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Krasker, Robert (1913-1981)


Main image of Krasker, Robert (1913-1981)

Cinematographer Robert Krasker was a Perth-born Australian who arrived in Britain in 1932 via photographic studies in Paris and Dresden, and found work at Korda's London Films, where he became senior camera operator, usually for Georges PĂ©rinal.

After two shared cinematographer credits, he had his first solo stint on The Gentle Sex (d. Leslie Howard, 1943), and spent the rest of the 1940s lighting such honoured films as the Technicolor triumph of Henry V (d. Laurence Olivier, 1944), as Brief Encounter (d. David Lean, 1945), Odd Man Out (d. Carol Reed, 1947) and The Third Man (d. Reed, 1949), for which his magisterial black-and-white images, often unnervingly tilted, brought him an Oscar.

In this notable trio of films, his camera work is as crucial an element as any in establishing their film noir affiliations, observational realism constantly in tension with the rendering of anguished inner states.

Virtually everything he did was notable, whether evoking Renaissance Verona in Romeo and Juliet (UK/Italy, d. Renato Castellani, 1954), the harsh black-and-white realities of The Criminal (d. Joseph Losey, 1960), or the epic sweep of El Cid (US/Italy, d. Anthony Mann, 1961), in 70mm Technirama, one of the several international films he photographed.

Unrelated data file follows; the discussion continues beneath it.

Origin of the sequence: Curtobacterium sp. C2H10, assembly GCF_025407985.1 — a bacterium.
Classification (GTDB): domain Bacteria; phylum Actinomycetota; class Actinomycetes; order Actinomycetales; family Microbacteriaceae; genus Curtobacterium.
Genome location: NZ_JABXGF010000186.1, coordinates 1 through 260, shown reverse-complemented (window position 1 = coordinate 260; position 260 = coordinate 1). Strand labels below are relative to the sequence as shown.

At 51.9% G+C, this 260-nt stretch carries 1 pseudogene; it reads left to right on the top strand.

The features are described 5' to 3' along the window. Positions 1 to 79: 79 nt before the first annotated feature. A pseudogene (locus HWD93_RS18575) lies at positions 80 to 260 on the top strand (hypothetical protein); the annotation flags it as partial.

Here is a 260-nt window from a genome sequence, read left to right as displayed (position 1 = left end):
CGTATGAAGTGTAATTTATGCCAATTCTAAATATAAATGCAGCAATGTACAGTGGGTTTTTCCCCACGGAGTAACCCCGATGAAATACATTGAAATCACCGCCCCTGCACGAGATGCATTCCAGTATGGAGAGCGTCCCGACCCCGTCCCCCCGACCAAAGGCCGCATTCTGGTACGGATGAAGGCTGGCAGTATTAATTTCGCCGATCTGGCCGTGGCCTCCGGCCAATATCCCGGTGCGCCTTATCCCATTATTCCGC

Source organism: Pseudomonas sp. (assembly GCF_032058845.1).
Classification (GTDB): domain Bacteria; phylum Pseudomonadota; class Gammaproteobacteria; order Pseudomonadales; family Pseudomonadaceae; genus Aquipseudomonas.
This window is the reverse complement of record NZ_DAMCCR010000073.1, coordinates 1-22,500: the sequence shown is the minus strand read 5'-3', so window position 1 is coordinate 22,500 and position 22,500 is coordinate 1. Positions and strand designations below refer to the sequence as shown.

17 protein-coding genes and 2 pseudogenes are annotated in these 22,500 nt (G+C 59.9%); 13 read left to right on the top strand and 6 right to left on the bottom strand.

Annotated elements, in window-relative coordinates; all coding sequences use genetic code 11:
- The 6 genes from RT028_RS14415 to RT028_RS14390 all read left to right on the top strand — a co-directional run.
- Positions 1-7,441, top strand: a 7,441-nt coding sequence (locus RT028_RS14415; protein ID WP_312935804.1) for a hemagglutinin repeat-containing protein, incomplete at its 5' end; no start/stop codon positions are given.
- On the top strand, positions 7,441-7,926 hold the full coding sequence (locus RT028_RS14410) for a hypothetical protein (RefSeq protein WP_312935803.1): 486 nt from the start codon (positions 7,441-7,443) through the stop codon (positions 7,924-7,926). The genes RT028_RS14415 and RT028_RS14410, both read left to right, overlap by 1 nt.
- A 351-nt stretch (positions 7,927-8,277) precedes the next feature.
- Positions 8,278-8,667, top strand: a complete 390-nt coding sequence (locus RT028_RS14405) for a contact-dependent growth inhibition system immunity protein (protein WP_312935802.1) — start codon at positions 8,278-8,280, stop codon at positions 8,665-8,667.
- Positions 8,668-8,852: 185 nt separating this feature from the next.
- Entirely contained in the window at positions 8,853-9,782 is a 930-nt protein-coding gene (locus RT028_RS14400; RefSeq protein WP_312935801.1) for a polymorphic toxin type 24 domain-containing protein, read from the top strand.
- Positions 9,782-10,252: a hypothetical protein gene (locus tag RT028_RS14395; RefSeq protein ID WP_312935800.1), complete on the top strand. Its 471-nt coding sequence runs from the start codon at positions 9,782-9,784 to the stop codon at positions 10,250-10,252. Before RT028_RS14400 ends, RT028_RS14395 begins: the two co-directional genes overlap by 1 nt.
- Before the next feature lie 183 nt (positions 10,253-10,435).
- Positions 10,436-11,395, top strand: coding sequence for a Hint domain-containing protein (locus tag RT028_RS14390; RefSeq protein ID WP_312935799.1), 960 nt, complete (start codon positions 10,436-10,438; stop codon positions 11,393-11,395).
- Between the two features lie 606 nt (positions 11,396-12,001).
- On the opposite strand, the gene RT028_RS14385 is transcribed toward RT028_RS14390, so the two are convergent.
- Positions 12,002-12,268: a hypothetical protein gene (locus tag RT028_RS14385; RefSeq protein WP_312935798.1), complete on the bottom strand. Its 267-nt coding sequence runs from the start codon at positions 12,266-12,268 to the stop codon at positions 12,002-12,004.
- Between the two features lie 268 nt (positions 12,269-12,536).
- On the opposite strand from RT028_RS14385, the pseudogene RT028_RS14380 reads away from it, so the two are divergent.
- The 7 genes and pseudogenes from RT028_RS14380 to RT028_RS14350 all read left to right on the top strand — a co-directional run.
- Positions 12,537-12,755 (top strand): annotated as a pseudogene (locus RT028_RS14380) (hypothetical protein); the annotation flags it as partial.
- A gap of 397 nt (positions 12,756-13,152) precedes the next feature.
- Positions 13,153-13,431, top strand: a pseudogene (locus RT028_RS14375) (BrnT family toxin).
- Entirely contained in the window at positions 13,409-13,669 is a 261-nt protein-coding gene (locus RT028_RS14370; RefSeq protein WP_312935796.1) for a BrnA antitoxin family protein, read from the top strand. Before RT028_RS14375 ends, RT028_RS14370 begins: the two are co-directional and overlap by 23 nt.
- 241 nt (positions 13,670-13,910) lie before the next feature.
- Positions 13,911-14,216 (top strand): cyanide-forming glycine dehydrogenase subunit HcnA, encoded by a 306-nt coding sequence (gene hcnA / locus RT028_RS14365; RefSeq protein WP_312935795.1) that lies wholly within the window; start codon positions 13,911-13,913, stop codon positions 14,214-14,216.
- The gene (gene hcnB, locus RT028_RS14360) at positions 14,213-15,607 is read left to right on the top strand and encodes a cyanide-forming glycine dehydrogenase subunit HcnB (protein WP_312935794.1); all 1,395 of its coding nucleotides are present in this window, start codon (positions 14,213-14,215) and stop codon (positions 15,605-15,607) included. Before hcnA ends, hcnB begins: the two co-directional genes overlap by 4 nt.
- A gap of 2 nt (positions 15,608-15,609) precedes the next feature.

He shot his last feature, the Canadian-set, The Trap (d. Sidney Hayers) in 1966, after which he retired because of ill-health.

Book: The British Cinematographer by Duncan Petrie (1996).

Brian McFarlane, Encyclopedia of British Cinema

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Selected credits

Thumbnail image of Brief Encounter (1945)Brief Encounter (1945)

Trevor Howard and Celia Johnson start a great British romance

Thumbnail image of Cry, The Beloved Country (1952)Cry, The Beloved Country (1952)

South African drama about a black man accused of killing a white one

Thumbnail image of Gentle Sex, The (1943)Gentle Sex, The (1943)

WWII drama about seven women in the Auxiliary Territorial Service

Thumbnail image of Henry V (1944)Henry V (1944)

Laurence Olivier turns Shakespeare into rousing propaganda

Thumbnail image of Odd Man Out (1947)Odd Man Out (1947)

A wounded Republican gunman dodges police on Belfast's streets

Thumbnail image of Third Man, The (1949)Third Man, The (1949)

Masterful thriller set in postwar Vienna - recently voted Britain's greatest film

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Thumbnail image of Producing The Third ManProducing The Third Man

Casting, shooting and editing a cinema classic

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Thumbnail image of Reed, Carol (1906-1976)Reed, Carol (1906-1976)

Director, Producer, Writer